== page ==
A year later, in Oct 2021, Next.js released with support for custom middleware, which allows developers to use our own business logic for routing. With this system, internationalized routing doesn't need to be built-in to the platform, because it's now entirely in our control how Next will route users. Since we control routing, and the file structure, we can now set up more flexible URL structures.

In Next.js 13, while the old pages directory maintains existing support for i18n routing, it's intentionally removed from app directory routing to put the power into developers' hands.

Goals

In this tutorial, we'll do something we couldn't do before Next.js 13 - set up international routing and translations using two subpaths like example.com/en/us. We will include static generation, locale detection, and handling a default locale which shouldn't require the subpath.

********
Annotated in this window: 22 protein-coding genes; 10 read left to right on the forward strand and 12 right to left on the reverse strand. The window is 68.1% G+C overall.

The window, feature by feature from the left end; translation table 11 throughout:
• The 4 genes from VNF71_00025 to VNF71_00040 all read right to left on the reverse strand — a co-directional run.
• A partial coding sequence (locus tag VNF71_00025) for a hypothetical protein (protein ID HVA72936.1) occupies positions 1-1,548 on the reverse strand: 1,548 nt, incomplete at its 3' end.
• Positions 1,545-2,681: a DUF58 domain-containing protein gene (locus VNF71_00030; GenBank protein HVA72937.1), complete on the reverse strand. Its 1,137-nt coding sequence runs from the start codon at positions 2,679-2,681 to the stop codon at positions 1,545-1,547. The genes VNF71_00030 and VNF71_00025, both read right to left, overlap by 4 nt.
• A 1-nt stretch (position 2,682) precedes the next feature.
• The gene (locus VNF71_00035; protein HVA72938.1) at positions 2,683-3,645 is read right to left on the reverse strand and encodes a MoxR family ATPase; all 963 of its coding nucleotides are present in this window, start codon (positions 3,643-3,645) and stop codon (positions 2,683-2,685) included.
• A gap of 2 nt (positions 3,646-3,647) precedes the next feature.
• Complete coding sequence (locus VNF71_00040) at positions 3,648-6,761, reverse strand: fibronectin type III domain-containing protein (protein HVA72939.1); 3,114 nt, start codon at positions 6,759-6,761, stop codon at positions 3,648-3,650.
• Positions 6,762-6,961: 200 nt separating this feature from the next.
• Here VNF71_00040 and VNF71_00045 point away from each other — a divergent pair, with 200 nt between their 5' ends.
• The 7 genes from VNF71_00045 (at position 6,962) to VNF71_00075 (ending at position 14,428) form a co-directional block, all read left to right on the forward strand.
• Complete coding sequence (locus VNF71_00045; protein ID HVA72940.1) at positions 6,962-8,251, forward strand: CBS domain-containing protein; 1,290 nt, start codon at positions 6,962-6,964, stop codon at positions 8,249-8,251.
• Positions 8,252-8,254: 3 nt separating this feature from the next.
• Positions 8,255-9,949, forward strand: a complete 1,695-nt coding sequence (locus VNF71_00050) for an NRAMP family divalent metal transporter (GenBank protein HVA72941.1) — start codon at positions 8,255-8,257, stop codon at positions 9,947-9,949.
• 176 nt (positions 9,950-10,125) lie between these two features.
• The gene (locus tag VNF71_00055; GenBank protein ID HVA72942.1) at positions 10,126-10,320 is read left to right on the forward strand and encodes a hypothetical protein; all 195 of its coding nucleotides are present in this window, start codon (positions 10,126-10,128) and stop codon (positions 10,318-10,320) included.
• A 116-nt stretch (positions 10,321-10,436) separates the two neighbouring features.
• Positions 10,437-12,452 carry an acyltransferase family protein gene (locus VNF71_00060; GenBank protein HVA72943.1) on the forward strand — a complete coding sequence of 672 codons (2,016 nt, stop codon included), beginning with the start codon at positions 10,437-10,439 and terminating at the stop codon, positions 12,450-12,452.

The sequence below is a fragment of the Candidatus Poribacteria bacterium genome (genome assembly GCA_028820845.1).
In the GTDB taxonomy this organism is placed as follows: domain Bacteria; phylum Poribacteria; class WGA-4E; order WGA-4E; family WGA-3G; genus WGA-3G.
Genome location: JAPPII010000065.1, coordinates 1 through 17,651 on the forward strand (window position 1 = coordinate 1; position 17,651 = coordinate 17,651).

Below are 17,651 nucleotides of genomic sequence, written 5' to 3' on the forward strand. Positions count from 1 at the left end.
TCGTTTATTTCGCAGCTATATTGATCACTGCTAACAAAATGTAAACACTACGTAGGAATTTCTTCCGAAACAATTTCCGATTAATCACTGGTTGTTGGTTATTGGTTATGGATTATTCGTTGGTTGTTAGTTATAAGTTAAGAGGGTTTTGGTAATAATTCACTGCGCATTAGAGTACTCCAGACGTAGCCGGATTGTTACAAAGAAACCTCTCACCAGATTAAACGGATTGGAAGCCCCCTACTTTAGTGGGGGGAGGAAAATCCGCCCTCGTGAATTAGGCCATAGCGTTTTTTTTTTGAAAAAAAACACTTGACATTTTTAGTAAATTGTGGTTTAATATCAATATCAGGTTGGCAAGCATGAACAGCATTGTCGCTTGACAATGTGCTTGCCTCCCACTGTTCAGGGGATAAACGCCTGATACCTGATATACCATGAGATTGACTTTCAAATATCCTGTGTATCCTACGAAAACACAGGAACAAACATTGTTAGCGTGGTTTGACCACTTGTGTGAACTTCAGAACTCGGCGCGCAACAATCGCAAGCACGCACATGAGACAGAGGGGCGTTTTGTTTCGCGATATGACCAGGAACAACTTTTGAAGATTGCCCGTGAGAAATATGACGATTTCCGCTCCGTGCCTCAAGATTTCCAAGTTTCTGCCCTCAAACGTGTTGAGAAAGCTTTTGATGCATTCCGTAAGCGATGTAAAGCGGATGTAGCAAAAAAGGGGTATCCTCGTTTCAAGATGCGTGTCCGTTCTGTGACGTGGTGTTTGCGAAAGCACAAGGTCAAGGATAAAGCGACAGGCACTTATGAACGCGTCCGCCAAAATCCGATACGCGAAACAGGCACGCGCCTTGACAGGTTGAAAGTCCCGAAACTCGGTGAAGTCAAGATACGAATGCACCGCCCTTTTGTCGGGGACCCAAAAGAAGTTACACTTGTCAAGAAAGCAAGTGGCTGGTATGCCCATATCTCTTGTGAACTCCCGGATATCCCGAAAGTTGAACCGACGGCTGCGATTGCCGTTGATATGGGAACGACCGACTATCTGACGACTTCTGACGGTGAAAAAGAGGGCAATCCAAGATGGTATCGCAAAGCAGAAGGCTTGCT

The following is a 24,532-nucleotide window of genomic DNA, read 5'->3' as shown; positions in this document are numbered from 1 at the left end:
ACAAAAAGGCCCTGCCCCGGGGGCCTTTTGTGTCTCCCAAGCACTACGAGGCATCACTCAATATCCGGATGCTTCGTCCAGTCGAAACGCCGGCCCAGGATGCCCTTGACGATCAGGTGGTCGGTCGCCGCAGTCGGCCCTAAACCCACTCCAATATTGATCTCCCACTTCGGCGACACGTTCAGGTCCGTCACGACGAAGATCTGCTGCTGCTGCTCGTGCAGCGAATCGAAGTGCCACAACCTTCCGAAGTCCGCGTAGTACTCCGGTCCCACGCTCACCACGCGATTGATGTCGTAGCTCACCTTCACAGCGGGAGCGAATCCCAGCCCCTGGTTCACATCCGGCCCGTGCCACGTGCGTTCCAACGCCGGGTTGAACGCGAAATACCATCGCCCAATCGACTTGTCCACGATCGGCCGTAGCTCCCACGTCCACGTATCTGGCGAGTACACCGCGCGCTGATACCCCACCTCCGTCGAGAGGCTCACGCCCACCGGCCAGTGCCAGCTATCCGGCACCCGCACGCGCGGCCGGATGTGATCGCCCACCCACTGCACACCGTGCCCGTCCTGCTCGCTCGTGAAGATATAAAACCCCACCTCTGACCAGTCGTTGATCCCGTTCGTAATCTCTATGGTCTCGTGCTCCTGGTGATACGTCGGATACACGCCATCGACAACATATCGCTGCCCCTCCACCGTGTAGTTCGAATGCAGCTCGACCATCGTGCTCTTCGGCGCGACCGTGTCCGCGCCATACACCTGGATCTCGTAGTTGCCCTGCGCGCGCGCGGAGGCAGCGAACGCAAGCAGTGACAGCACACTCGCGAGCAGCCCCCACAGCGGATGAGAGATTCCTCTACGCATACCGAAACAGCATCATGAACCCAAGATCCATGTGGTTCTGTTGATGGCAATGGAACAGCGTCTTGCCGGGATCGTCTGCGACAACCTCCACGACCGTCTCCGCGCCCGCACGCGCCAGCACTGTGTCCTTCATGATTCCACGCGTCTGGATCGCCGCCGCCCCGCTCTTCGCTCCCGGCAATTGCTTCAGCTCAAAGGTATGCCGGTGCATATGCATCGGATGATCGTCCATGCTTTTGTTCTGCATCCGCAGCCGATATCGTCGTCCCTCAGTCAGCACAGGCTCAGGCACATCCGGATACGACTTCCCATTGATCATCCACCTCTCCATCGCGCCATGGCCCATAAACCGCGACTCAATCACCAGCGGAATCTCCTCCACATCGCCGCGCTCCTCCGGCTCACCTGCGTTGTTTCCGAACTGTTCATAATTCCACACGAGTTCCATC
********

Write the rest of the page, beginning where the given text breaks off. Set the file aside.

Our website will have 3 supported locales corresponding to the following regional dialects:

  • en-US which should be our default and have no URL subpath,
  • en-CA for Canadian English,
  • fr-CA for Canadian French

Set up the File Structure

Start by creating a Next.js app with the --experimental-app flag (as of Jan. 2023). We'll use TypeScript too.

Copy all of the content inside app/ into a new folder, app/[lang]/[country]. Also create a new file at the project-root level called middleware.ts. Your folder structure should look like this:

File structure

In middleware.tsx, add an import of the Next.js Request type and add an empty default function and a matcher to ignore non-content URLs:

export function middleware(request: NextRequest) {

}

export const config = {